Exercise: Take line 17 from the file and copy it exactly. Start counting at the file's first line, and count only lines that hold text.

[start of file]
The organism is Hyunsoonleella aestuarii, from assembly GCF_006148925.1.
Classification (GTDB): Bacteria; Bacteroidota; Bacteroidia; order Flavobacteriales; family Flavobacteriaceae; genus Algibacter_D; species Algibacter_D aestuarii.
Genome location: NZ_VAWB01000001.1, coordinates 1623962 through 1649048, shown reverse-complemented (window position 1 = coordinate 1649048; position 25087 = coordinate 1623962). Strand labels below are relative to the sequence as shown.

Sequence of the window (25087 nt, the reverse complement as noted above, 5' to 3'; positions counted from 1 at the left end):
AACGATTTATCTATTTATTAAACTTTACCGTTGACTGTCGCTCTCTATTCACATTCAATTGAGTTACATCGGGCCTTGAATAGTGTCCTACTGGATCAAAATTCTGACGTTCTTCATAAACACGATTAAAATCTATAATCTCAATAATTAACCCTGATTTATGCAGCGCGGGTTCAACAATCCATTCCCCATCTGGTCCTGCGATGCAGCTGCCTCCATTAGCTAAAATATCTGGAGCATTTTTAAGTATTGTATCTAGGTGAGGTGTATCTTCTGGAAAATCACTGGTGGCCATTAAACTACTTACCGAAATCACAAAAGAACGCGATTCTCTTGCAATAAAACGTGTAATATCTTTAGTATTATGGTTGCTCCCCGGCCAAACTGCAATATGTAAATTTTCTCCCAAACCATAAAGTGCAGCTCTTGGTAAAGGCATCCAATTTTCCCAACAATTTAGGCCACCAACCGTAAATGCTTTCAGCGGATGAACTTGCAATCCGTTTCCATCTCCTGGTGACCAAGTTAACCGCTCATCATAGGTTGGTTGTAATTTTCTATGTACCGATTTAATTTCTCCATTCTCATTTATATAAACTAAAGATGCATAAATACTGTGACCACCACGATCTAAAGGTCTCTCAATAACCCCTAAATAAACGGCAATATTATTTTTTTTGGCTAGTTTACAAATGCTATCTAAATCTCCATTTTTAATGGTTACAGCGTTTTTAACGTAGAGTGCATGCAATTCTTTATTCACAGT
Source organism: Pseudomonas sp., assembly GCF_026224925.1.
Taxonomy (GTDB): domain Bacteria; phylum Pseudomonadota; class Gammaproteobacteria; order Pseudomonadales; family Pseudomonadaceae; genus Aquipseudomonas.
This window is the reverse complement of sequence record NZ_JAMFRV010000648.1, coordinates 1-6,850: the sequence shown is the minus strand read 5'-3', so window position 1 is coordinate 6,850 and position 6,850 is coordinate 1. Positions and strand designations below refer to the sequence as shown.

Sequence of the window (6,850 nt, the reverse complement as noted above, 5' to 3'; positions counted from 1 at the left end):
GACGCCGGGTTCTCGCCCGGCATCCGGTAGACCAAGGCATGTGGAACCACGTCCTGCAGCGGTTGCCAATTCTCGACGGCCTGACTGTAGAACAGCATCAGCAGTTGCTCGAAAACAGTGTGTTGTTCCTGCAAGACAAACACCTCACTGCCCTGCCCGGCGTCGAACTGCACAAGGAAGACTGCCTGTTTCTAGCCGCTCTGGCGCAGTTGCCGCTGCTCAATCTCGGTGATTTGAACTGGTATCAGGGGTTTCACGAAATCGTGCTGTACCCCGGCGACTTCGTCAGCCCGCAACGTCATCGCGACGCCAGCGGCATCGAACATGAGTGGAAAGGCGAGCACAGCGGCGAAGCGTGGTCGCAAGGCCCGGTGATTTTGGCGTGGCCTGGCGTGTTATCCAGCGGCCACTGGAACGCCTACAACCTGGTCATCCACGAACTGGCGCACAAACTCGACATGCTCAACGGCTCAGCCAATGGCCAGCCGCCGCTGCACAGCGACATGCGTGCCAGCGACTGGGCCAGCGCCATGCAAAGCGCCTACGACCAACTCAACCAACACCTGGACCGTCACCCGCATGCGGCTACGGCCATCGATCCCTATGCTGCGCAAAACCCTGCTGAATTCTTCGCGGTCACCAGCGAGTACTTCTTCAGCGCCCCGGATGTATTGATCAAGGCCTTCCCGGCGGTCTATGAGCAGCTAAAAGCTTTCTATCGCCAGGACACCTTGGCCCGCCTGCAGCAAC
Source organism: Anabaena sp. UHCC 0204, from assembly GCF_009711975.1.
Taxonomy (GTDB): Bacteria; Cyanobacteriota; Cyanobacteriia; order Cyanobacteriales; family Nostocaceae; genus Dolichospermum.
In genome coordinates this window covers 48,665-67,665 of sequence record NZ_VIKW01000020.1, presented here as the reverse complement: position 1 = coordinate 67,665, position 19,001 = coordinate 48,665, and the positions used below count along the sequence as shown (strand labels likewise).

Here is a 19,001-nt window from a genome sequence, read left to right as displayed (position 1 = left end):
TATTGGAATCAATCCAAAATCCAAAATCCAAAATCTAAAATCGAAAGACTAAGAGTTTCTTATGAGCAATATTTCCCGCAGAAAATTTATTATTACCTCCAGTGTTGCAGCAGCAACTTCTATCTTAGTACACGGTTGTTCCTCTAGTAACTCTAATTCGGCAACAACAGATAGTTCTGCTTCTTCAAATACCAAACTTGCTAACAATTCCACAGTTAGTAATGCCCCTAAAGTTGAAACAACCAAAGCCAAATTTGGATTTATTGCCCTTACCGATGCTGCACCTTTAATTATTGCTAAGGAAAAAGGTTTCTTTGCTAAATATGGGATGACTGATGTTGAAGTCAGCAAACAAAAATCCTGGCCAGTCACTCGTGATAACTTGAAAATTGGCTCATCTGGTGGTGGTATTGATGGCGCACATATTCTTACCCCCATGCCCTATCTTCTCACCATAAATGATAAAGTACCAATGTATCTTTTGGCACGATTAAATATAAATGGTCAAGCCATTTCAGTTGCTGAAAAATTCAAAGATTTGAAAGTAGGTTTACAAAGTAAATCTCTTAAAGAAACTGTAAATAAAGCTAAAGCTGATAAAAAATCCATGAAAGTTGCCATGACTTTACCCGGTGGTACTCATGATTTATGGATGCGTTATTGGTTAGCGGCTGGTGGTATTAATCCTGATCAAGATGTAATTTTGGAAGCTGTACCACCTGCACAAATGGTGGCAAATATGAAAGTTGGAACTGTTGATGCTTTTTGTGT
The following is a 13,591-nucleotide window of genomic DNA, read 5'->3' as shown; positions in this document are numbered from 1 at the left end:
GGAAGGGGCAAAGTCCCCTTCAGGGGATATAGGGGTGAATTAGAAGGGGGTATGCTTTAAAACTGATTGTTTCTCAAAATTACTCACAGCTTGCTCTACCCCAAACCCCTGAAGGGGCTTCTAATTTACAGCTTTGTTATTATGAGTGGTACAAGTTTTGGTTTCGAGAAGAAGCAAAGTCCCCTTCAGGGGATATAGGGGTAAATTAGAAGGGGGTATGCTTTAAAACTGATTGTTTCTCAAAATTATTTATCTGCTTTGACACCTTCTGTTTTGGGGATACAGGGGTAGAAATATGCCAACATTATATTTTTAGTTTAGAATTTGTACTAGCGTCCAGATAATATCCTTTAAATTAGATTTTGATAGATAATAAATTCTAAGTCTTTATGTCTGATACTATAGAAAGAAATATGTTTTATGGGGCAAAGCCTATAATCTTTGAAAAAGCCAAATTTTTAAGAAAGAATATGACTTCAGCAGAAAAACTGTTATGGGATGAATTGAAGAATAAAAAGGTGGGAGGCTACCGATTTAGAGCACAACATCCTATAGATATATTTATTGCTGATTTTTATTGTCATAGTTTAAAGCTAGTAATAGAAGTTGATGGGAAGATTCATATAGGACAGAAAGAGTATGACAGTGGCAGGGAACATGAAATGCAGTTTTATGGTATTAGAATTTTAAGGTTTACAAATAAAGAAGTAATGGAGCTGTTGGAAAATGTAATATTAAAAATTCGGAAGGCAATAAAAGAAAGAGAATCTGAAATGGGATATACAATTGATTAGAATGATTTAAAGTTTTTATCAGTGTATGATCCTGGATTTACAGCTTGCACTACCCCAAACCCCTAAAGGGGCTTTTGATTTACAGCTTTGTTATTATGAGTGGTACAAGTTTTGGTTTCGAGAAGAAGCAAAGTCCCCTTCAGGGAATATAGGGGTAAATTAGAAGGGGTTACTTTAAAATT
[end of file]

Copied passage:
GGAAGGGGCAAAGTCCCCTTCAGGGGATATAGGGGTGAATTAGAAGGGGGTATGCTTTAAAACTGATTGTTTCTCAAAATTACTCACAGCTTGCTCTACCCCAAACCCCTGAAGGGGCTTCTAATTTACAGCTTTGTTATTATGAGTGGTACAAGTTTTGGTTTCGAGAAGAAGCAAAGTCCCCTTCAGGGGATATAGGGGTAAATTAGAAGGGGGTATGCTTTAAAACTGATTGTTTCTCAAAATTATTTATCTGCTTTGACACCTTCTGTTTTGGGGATACAGGGGTAGAAATATGCCAACATTATATTTTTAGTTTAGAATTTGTACTAGCGTCCAGATAATATCCTTTAAATTAGATTTTGATAGATAATAAATTCTAAGTCTTTATGTCTGATACTATAGAAAGAAATATGTTTTATGGGGCAAAGCCTATAATCTTTGAAAAAGCCAAATTTTTAAGAAAGAATATGACTTCAGCAGAAAAACTGTTATGGGATGAATTGAAGAATAAAAAGGTGGGAGGCTACCGATTTAGAGCACAACATCCTATAGATATATTTATTGCTGATTTTTATTGTCATAGTTTAAAGCTAGTAATAGAAGTTGATGGGAAGATTCATATAGGACAGAAAGAGTATGACAGTGGCAGGGAACATGAAATGCAGTTTTATGGTATTAGAATTTTAAGGTTTACAAATAAAGAAGTAATGGAGCTGTTGGAAAATGTAATATTAAAAATTCGGAAGGCAATAAAAGAAAGAGAATCTGAAATGGGATATACAATTGATTAGAATGATTTAAAGTTTTTATCAGTGTATGATCCTGGATTTACAGCTTGCACTACCCCAAACCCCTAAAGGGGCTTTTGATTTACAGCTTTGTTATTATGAGTGGTACAAGTTTTGGTTTCGAGAAGAAGCAAAGTCCCCTTCAGGGAATATAGGGGTAAATTAGAAGGGGTTACTTTAAAATT